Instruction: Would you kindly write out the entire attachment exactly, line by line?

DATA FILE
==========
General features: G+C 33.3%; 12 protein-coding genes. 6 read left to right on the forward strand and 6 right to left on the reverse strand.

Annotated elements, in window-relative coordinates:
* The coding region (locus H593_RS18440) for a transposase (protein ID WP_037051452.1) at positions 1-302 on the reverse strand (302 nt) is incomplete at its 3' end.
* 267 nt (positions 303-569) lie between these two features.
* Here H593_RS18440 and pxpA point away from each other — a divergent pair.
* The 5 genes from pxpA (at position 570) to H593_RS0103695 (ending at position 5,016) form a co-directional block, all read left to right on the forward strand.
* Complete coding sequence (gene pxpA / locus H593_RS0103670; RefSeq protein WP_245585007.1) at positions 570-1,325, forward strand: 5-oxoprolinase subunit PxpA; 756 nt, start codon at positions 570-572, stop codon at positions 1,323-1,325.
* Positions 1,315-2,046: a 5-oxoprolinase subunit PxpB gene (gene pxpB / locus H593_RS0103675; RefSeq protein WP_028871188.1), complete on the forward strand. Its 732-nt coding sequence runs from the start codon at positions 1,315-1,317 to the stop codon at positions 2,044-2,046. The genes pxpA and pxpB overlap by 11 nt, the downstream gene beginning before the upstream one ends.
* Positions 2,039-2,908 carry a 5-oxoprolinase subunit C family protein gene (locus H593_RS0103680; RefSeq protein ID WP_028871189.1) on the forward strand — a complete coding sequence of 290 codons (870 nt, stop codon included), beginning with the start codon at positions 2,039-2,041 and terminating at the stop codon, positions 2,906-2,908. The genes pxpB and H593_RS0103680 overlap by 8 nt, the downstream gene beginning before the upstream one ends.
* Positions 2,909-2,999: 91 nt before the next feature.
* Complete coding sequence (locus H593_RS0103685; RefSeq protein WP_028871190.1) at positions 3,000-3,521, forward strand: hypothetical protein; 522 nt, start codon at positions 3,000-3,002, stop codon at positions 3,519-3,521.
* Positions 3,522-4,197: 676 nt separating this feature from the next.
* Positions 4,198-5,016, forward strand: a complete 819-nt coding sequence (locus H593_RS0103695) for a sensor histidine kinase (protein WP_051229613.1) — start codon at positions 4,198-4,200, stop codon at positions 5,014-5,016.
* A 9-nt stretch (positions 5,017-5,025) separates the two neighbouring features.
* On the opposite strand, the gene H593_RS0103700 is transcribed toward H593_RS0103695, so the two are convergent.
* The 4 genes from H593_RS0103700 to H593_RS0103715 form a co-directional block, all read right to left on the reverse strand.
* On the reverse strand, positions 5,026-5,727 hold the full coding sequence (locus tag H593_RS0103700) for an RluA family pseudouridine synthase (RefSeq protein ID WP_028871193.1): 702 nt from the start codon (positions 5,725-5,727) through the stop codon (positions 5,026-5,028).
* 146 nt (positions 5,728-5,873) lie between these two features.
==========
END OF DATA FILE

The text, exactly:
General features: G+C 33.3%; 12 protein-coding genes. 6 read left to right on the forward strand and 6 right to left on the reverse strand.

Annotated elements, in window-relative coordinates:
* The coding region (locus H593_RS18440) for a transposase (protein ID WP_037051452.1) at positions 1-302 on the reverse strand (302 nt) is incomplete at its 3' end.
* 267 nt (positions 303-569) lie between these two features.
* Here H593_RS18440 and pxpA point away from each other — a divergent pair.
* The 5 genes from pxpA (at position 570) to H593_RS0103695 (ending at position 5,016) form a co-directional block, all read left to right on the forward strand.
* Complete coding sequence (gene pxpA / locus H593_RS0103670; RefSeq protein WP_245585007.1) at positions 570-1,325, forward strand: 5-oxoprolinase subunit PxpA; 756 nt, start codon at positions 570-572, stop codon at positions 1,323-1,325.
* Positions 1,315-2,046: a 5-oxoprolinase subunit PxpB gene (gene pxpB / locus H593_RS0103675; RefSeq protein WP_028871188.1), complete on the forward strand. Its 732-nt coding sequence runs from the start codon at positions 1,315-1,317 to the stop codon at positions 2,044-2,046. The genes pxpA and pxpB overlap by 11 nt, the downstream gene beginning before the upstream one ends.
* Positions 2,039-2,908 carry a 5-oxoprolinase subunit C family protein gene (locus H593_RS0103680; RefSeq protein ID WP_028871189.1) on the forward strand — a complete coding sequence of 290 codons (870 nt, stop codon included), beginning with the start codon at positions 2,039-2,041 and terminating at the stop codon, positions 2,906-2,908. The genes pxpB and H593_RS0103680 overlap by 8 nt, the downstream gene beginning before the upstream one ends.
* Positions 2,909-2,999: 91 nt before the next feature.
* Complete coding sequence (locus H593_RS0103685; RefSeq protein WP_028871190.1) at positions 3,000-3,521, forward strand: hypothetical protein; 522 nt, start codon at positions 3,000-3,002, stop codon at positions 3,519-3,521.
* Positions 3,522-4,197: 676 nt separating this feature from the next.
* Positions 4,198-5,016, forward strand: a complete 819-nt coding sequence (locus H593_RS0103695) for a sensor histidine kinase (protein WP_051229613.1) — start codon at positions 4,198-4,200, stop codon at positions 5,014-5,016.
* A 9-nt stretch (positions 5,017-5,025) separates the two neighbouring features.
* On the opposite strand, the gene H593_RS0103700 is transcribed toward H593_RS0103695, so the two are convergent.
* The 4 genes from H593_RS0103700 to H593_RS0103715 form a co-directional block, all read right to left on the reverse strand.
* On the reverse strand, positions 5,026-5,727 hold the full coding sequence (locus tag H593_RS0103700) for an RluA family pseudouridine synthase (RefSeq protein ID WP_028871193.1): 702 nt from the start codon (positions 5,725-5,727) through the stop codon (positions 5,026-5,028).
* 146 nt (positions 5,728-5,873) lie between these two features.